The order is conferred for services to the universities, in teaching or in scientific work.[3] It can be conferred on both French citizens, including those residing abroad, and foreigners. The minimum age of conferment is 35 years. Promotion to a higher grade usually requires five years in the lower rank.[5] The order is administered by a council whose president is the Minister of National Education.[3] Decisions on nominations and promotions are proposed by the minister and formally decided by the Prime Minister. Decisions are announced annually on 1 January, New Year's Day and 14 July, Bastille Day.[5] For those not connected to state-sponsored public education, or the Ministry of National Education, the announcements are made on New Year's Day and for all others on Bastille Day.[citation needed] In 2018, the annual quotas were cut by almost half to their present level.[5]
Notable recipients
See also the categories Chevaliers of the Ordre des Palmes Académiques, Officiers of the Ordre des Palmes Académiques, and Commandeurs of the Ordre des Palmes Académiques
French recipients
Foreign recipients
Main article: List of foreign recipients of the Ordre des Palmes Académiques
Insignia
The badge, unchanged since its creation in 1808, consists of a pair of violet-enamelled palm branches. It is suspended from a plain violet ribbon.[1]
Member/Knight (Chevalier)Officer (Officier)Commander (Commandeur)
References
  1. ^ a b c Hieronymussen, Poul Ohm (1970). Orders, medals, and decorations of Britain and Europe in colour. London, U.K.: Blandford Press. p. 162. ISBN 978-0-7137-0445-7. OCLC 768124951.
  2. ^ a b c d e "Décret n°55-1323 du 4 octobre 1955 portant institution d'un ordre des Palmes académiques". Legifrance (in French). French Republic. Retrieved 17 February 2017.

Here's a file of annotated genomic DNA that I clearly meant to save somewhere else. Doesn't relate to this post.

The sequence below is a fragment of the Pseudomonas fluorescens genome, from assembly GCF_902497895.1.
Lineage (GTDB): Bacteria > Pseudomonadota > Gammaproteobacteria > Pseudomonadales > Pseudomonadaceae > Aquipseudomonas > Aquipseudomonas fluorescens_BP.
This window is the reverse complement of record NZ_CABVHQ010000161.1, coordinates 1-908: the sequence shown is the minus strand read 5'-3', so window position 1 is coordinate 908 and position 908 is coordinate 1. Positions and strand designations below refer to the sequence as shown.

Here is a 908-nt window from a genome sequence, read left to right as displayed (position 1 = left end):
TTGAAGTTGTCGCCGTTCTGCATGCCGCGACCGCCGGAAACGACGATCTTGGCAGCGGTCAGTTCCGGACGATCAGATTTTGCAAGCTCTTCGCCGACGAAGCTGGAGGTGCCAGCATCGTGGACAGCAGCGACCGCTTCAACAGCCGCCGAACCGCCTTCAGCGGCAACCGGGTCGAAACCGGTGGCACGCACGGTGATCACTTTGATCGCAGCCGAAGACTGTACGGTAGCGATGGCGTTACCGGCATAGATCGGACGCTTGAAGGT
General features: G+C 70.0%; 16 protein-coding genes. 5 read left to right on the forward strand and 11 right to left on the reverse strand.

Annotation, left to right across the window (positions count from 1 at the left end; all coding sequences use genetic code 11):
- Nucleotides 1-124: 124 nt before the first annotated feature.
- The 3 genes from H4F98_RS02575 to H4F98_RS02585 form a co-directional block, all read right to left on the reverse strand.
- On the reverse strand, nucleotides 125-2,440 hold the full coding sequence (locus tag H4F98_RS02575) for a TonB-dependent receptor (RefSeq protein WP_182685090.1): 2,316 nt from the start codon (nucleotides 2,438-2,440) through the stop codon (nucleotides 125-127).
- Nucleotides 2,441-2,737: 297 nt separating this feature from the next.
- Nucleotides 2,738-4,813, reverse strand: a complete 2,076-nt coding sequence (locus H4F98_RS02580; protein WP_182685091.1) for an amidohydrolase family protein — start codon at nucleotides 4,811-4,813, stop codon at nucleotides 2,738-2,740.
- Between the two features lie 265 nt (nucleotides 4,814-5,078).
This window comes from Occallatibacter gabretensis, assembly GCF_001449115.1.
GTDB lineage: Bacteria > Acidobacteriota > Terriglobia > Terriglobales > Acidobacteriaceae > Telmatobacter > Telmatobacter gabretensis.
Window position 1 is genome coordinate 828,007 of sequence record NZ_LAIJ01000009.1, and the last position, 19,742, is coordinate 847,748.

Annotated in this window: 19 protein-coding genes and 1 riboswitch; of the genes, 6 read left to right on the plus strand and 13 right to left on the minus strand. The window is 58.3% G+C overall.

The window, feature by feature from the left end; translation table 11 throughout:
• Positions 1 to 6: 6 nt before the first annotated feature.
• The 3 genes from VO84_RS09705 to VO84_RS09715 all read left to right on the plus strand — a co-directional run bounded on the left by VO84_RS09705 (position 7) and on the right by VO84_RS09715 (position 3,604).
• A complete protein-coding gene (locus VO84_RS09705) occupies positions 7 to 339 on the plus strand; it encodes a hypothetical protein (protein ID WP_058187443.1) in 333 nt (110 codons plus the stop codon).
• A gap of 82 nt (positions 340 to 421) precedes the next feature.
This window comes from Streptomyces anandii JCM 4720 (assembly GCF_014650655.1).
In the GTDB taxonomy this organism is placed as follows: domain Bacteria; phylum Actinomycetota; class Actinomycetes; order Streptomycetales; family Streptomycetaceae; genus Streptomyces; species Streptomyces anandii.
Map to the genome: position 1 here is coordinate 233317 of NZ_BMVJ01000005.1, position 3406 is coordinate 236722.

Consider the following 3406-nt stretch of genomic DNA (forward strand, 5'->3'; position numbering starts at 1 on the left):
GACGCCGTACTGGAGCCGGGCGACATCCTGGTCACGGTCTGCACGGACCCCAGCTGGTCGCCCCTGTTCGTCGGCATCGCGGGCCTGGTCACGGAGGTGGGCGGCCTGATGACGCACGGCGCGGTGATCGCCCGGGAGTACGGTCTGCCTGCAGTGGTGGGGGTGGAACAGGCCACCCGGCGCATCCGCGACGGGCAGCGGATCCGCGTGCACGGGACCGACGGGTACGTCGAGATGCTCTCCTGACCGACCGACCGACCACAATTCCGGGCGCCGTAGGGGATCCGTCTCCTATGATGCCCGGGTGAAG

3. ^ a b c d e Hieronymussen, Paul (1967). Orders and Decorations of Europe in Color. Translated by Crowley, Christine. New York: Macmillan. p. 162. OCLC 1150984867.
  4. ^ Sainty, Guy Stair; Heydel-Mankoo, Rafal, eds. (2006). World Orders of Knighthood and Merit. 2. Wilmington: Burke's Peerage & Gentry. p. 1134. ISBN 978-0-9711966-7-4.
  5. ^ a b c d e f g h i "L'Ordre des Palmes Académiques" (in French). Association des Membres de l'Ordre des Palmes Académiques. Retrieved 9 May 2021.
  6. ^ a b c d e f g "Historique des Palmes académiques" (in French). Association des Membres de l'Ordre des Palmes Académiques. Retrieved 9 May 2021.
  7. ^ a b c d e "Les Palmes académiques, la plus ancienne distinction civile". Le Parisien (in French). 22 February 2010. Retrieved 18 February 2017.
  8. ^ "Monique Adolphe". Académie royale de médecine de Belgique (in French). Retrieved 18 February 2017.
  9. ^ Evangelista, Nick (1994). The Encyclopedia of the Sword. Westport, Connecticut: Greenwood Publishing Group. p. 14. ISBN 978-0-313-27896-9. OCLC 29954316.
  10. ^ "Les Palmes académiques pour le président de l'Alliance Française de Providence, États-Unis" (in French). Fondation des Alliances Françaises. 4 June 2019. Retrieved 9 May 2021.
  11. ^ "Ambassade de France à Bruxelles" (in French). 24 April 2020.
  12. ^ Lawrence, Francis L. Leadership in Higher Education: Views from the Presidency (New Brunswick, New Jersey: Transaction Publishers, 2006), 345.
  13. ^ "Javad Tatabai". Institut d'études avancées de Paris. Archived from the original on 5 November 2013.
  14. ^ "Former deputy minister Wentworth dies". The Namibian. 5 June 2014. Archived from the original on 6 June 2014. Retrieved 24 April 2020.
Further reading
External links
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Last edited on 21 July 2021, at 17:50